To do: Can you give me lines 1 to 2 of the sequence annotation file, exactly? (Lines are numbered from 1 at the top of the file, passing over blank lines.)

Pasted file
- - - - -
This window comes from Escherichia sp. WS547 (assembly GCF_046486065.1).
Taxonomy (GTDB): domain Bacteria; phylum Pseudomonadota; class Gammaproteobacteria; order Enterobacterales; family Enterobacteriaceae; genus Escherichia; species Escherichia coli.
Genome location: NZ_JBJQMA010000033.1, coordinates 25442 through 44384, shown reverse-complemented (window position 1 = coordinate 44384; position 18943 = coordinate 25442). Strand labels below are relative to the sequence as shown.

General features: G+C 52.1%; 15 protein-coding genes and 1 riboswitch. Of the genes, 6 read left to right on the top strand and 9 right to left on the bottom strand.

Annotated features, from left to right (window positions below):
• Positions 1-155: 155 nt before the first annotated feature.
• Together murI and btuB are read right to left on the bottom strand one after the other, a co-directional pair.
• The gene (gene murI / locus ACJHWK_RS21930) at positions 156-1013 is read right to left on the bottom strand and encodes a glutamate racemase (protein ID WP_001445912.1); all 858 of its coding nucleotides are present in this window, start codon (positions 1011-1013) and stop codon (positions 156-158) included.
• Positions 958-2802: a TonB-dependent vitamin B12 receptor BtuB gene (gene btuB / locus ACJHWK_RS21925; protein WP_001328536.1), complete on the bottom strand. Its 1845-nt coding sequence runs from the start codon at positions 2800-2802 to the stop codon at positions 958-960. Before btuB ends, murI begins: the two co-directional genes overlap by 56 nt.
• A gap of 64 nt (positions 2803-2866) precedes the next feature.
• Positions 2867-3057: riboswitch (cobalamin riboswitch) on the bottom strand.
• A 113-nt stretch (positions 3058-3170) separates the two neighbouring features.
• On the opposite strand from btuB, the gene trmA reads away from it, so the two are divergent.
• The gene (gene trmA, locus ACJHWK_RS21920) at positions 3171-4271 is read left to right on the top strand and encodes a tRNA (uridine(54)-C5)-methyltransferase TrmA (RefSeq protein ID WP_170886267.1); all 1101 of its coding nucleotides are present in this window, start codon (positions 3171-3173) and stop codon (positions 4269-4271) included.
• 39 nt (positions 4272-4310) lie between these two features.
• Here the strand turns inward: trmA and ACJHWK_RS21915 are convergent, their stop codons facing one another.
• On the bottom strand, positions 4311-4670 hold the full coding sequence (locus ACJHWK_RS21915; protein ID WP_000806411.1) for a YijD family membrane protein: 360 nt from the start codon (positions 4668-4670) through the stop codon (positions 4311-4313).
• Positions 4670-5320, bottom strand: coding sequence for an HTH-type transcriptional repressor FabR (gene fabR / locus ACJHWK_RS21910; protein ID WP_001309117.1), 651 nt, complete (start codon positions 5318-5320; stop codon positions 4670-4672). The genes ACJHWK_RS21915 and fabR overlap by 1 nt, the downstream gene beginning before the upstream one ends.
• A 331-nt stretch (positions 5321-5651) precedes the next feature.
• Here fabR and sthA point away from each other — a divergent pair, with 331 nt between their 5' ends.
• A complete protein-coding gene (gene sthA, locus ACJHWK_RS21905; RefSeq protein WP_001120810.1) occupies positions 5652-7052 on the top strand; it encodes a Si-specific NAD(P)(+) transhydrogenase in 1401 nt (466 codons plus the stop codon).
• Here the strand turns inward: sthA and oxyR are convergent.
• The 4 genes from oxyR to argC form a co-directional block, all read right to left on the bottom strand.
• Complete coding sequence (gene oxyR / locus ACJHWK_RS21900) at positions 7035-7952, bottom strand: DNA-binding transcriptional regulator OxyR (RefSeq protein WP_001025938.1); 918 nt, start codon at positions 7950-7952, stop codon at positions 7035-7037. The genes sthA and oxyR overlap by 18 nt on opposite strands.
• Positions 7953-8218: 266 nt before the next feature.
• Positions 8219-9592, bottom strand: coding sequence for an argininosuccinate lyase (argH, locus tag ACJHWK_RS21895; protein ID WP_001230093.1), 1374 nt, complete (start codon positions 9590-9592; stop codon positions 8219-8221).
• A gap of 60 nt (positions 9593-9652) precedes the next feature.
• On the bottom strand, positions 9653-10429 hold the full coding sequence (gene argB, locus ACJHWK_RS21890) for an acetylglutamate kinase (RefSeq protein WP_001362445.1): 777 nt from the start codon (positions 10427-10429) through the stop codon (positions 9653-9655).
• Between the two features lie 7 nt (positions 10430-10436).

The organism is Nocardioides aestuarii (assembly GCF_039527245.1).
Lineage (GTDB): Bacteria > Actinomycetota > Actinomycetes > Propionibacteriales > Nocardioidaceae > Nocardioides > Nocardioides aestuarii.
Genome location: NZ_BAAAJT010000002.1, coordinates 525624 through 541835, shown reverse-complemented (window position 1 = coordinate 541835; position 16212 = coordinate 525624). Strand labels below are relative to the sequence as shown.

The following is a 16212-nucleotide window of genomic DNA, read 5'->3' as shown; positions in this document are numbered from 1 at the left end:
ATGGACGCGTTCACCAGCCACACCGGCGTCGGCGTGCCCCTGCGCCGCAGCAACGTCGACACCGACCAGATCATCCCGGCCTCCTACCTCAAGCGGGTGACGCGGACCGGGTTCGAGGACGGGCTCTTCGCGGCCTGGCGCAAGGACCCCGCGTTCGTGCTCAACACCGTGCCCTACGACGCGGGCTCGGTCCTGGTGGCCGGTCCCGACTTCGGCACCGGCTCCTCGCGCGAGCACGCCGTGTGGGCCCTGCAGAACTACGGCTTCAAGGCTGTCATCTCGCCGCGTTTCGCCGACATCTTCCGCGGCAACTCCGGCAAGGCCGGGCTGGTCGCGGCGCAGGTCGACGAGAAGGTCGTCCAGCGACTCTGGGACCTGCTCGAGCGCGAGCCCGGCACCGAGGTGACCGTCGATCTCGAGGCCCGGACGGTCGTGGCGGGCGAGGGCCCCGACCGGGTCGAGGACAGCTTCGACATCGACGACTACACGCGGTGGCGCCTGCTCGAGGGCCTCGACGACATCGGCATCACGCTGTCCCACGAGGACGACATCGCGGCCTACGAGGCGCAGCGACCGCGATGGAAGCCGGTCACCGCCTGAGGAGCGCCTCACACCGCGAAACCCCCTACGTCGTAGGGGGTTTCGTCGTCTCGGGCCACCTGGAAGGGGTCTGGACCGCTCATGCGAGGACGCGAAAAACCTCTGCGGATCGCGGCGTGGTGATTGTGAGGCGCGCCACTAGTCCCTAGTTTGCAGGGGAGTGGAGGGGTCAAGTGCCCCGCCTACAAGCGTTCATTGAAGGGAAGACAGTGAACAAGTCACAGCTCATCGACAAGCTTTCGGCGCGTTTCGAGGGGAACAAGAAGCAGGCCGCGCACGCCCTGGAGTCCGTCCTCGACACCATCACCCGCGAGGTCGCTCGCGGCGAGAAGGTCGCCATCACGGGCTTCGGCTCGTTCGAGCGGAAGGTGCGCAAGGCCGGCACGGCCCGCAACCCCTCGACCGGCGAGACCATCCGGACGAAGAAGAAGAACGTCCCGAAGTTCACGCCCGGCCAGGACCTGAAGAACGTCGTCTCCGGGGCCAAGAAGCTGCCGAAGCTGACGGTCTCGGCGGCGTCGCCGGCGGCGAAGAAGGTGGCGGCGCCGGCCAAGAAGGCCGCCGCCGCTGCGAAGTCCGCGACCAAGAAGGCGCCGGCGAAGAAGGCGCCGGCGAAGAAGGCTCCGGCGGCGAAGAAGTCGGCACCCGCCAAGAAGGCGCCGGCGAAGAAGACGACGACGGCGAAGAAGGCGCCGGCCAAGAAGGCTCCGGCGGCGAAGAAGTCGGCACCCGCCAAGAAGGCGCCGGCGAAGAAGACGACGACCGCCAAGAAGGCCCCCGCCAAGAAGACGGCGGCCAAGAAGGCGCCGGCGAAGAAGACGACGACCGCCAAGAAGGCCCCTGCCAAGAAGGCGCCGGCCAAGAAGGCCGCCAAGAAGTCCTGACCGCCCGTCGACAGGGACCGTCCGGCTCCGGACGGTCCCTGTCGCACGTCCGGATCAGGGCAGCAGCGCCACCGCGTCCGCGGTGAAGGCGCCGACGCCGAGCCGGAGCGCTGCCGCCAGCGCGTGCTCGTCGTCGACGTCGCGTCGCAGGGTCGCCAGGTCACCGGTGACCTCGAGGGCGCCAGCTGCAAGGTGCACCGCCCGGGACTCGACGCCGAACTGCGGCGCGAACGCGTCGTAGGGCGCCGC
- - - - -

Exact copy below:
This window comes from Escherichia sp. WS547 (assembly GCF_046486065.1).
Taxonomy (GTDB): domain Bacteria; phylum Pseudomonadota; class Gammaproteobacteria; order Enterobacterales; family Enterobacteriaceae; genus Escherichia; species Escherichia coli.